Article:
Garanzini Positive About Loyola’s Future
Loyola University Chicago President the Rev. Michael J. Garanzini, S.J., painted a cautious, but generally positive outlook Monday during the first of three State of the University addresses scheduled for this week.
Despite the nation’s economic slump, enrollment is at an all-time high, Garanzini said. But he also voiced concerns that tuition costs must take into account people’s ability to pay, especially with so many job losses and salary freezes.
The gathering Monday afternoon of about 200 convened in the Crown Center Auditorium at Loyola’s Lake Shore Campus, where Garanzini spoke about the present and future state of the university.
He opened with a welcome and was upbeat about how the university was doing in these tough economic times, but quickly changed his tone as he began discussing present state of affairs concerning enrollment and its future expansion.
“Loyola is extremely lucky because we don’t have to suffer through the recession” Garanzini said. “But we will be facing a future numbers crunch because people will not be able to afford rising tuition if their salaries are not rising.”
Enrollment at Loyola is at an all-time high with 16,040 total students, he said. This total is an achievement for him, knowing the growing popularity of the school and the need to expand while trying to stay within the budget.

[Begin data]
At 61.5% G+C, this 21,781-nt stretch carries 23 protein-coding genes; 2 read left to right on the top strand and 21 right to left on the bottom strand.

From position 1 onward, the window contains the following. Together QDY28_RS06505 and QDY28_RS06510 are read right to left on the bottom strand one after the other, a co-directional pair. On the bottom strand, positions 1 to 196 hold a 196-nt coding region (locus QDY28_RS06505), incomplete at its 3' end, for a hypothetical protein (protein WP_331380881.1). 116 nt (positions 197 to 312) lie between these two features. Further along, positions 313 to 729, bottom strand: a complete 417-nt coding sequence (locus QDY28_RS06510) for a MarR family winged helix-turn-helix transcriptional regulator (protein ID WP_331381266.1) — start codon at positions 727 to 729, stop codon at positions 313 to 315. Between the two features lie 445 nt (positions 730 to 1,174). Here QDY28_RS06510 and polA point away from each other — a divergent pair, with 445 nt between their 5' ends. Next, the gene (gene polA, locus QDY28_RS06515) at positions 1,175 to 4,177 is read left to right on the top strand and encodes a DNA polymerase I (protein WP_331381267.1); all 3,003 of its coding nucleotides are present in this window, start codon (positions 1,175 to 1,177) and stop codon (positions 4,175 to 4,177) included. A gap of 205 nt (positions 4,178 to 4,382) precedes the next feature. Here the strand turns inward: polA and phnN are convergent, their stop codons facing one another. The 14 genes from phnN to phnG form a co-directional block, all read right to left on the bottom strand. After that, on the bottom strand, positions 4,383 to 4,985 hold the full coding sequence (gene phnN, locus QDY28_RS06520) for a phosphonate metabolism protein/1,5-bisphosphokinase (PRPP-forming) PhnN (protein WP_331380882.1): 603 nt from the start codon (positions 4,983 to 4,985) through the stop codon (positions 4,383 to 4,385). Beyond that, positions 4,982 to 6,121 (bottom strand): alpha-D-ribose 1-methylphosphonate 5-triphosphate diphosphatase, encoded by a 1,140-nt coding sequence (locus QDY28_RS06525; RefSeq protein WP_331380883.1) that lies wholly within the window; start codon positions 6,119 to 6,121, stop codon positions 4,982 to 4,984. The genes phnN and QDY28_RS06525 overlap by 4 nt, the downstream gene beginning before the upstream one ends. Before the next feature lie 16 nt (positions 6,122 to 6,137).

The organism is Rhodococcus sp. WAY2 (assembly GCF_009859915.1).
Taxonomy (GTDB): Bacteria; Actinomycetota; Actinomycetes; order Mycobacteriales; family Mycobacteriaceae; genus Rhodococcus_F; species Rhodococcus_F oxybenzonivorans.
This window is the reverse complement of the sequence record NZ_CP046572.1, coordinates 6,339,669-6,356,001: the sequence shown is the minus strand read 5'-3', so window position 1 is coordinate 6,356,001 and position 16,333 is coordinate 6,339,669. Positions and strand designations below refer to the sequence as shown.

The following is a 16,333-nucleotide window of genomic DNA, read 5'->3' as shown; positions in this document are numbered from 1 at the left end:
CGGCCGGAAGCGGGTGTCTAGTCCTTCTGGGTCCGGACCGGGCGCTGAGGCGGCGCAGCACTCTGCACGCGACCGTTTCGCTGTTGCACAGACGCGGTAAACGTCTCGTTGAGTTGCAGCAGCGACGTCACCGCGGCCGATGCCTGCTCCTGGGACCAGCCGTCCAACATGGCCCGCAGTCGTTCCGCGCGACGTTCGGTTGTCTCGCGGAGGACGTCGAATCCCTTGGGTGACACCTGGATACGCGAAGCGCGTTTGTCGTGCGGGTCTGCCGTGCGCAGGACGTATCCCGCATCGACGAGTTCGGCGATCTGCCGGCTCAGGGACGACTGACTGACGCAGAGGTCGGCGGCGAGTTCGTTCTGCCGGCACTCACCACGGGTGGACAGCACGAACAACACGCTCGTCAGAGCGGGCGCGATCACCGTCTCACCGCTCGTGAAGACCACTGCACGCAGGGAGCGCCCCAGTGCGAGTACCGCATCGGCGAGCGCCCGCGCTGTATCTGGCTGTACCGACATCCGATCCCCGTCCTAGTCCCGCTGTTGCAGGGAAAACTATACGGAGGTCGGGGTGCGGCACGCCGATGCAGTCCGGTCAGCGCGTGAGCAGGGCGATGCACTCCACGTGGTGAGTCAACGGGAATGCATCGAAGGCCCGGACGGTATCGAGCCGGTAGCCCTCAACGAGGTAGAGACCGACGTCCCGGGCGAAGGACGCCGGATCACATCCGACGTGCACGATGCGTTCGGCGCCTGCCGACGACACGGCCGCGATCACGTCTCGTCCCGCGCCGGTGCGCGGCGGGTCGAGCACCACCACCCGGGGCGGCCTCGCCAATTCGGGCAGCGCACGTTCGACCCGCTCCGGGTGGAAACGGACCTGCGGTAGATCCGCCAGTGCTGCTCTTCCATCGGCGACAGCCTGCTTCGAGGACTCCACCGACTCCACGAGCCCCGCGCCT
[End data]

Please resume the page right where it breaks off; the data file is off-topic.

The need to expand to accommodate for more students and staff became the rest of the items on Garanzini’s agenda during the address. He started with the different zones of construction the school will be undergoing in the near future.
Garinzini included graphics that showed animations of the three zones of construction focusing on the Lake Shore Campus:
First, the East Quad which includes the new Cuneo building and a new garden area that would run right along Lake Michigan.
Second, the South campus living which includes two new buildings, one for incoming freshman including a new dining hall and the other being offices with a new greenhouse study area.
Third, the West Quad which includes: a renovated CTA train station, possible hotel, and new apartments options for upperclassmen.
The consensus among the audience seemed that the new projected buildings would wow prospective students and families and make Loyola a top priority in the hunt for colleges.
“The new design for the university is unbelievable.” said Classical Studies Professor, Patricia Graham-Skoul, “If I were a parent now with a student coming to Loyola, I would be worried about theft, but with the new proposed design I would feel more at home and safe for my child while they were at school.”
By Matthew Prosia